House Minority Leader Nancy Pelosi staged a marathon, daylong filibuster in an attempt to force a House vote on protections for the “Dreamer” immigrants and to prove to an increasingly angry wing of progressives and activists that she has done all she could.
Wearing four-inch heels and forgoing any breaks, Pelosi read touching and personal letters from the young immigrants whose temporary protection from deportation is set to expire next month. The performance had no immediate impact on Republican leaders who have not agreed to a vote.
But it was also aimed at the liberal wing of Pelosi’s own party, who seethed Wednesday as Democrats in the Senate cut a budget deal that could quickly steal the momentum behind the effort to resolve the Dreamers’ plight.
“You see, these people are being deported,” Pelosi said around hour six of her speech. “We can do something today to at least make whole the children.”
While she spoke, immigration activists joined liberals threatening political retribution against the congressional Democrats who abandoned the strategy of demanding that a budget deal be paired with an immigration deal.
The fresh threats exposed deepening divisions within a Democratic Party struggling to address a liberal priority in Republican-controlled Washington.
“I’m not a loyal Democrat,” Linda Sarsour, a political activist who co-chaired the 2017 Women’s March, declared during a fiery rally near Capitol Hill. “We will be joining primaries this year and we will primary Democrats who did not have the spine or the courage to stand up for our undocumented family.”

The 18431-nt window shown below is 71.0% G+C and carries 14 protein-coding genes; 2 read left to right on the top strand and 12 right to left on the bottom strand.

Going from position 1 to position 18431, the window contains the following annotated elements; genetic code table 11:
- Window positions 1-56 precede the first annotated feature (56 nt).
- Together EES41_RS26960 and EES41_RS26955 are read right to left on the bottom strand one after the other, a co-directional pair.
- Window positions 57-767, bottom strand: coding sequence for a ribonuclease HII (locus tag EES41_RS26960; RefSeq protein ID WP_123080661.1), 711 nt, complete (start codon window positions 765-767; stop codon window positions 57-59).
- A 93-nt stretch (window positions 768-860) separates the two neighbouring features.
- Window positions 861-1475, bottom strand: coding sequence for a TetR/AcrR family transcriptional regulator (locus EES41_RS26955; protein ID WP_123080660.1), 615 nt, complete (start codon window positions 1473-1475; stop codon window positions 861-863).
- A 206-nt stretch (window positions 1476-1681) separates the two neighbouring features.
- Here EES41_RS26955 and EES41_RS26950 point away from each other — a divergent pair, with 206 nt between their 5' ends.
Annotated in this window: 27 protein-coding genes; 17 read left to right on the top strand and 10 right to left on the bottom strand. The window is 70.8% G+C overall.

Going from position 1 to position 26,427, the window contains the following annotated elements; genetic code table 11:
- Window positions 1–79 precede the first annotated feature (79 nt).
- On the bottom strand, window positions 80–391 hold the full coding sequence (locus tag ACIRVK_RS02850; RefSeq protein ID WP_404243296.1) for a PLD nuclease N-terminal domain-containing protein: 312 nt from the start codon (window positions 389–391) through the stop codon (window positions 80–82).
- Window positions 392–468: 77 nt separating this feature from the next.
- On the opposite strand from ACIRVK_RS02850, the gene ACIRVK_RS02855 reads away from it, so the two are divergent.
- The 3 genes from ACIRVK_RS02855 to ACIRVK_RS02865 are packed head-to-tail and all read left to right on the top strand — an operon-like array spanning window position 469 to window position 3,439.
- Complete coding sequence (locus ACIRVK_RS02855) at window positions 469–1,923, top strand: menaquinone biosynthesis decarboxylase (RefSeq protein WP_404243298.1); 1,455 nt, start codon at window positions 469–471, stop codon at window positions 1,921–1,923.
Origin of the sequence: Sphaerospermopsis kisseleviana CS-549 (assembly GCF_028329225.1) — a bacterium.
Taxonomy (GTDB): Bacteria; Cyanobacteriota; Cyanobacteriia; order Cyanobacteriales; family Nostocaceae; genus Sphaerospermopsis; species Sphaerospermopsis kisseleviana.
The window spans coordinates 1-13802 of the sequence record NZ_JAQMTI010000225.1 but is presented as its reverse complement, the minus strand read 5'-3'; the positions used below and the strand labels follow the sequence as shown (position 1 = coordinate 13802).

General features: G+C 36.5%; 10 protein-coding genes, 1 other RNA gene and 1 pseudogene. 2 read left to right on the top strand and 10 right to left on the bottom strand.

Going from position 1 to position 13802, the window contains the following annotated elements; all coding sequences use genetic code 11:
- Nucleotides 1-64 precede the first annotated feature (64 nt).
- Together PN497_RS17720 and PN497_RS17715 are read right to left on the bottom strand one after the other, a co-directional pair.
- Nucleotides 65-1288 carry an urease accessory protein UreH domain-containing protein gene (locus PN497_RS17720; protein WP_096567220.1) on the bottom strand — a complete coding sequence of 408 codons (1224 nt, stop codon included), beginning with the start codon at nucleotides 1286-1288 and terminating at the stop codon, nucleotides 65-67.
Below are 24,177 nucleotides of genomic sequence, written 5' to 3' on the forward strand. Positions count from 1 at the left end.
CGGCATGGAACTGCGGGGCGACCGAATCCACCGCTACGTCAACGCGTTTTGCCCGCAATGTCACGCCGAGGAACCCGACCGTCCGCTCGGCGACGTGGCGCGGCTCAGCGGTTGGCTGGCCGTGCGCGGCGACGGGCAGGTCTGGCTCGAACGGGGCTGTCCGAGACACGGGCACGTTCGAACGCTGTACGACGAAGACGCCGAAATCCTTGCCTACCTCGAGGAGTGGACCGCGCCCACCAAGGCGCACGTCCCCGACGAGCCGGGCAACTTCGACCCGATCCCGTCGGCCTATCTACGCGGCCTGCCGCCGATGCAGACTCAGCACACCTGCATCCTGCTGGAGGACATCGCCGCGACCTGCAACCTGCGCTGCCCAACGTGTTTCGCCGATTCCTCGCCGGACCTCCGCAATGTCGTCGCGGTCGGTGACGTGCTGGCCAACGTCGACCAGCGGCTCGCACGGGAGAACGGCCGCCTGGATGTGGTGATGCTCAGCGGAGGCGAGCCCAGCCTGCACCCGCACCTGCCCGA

The activists who filled a Washington church Wednesday, like liberal leaders nationwide, called out Pelosi and Senate Minority Leader Chuck Schumer by name. Some scoffed at Pelosi’s speech, intended to elicit a promise from House Speaker Paul Ryan to allow a vote on subsequent legislation to protect the younger immigration. Ryan’s promise, activists noted, was far from a guarantee.
“What are they thinking? They’re giving up their leverage,” said a frustrated Angel Padilla, policy director for the liberal group Indivisible. “All of these votes will matter come November.”
Seven hours into Pelosi’s speech, the clearest signs of weariness were an occasional quiver in her voice, a stumble over her words and a case of the sniffles. At one point she interrupted herself to read a note from the House historian alerting her that she delivered the longest continuous speech since 1909.
At issue is the fate of roughly 1.8 million immigrants brought to the country as children and living here illegally. Many of the so-called “dreamers” could lose protection from deportation granted by the Obama administration in 2014 and rescinded by Trump last fall in the coming weeks.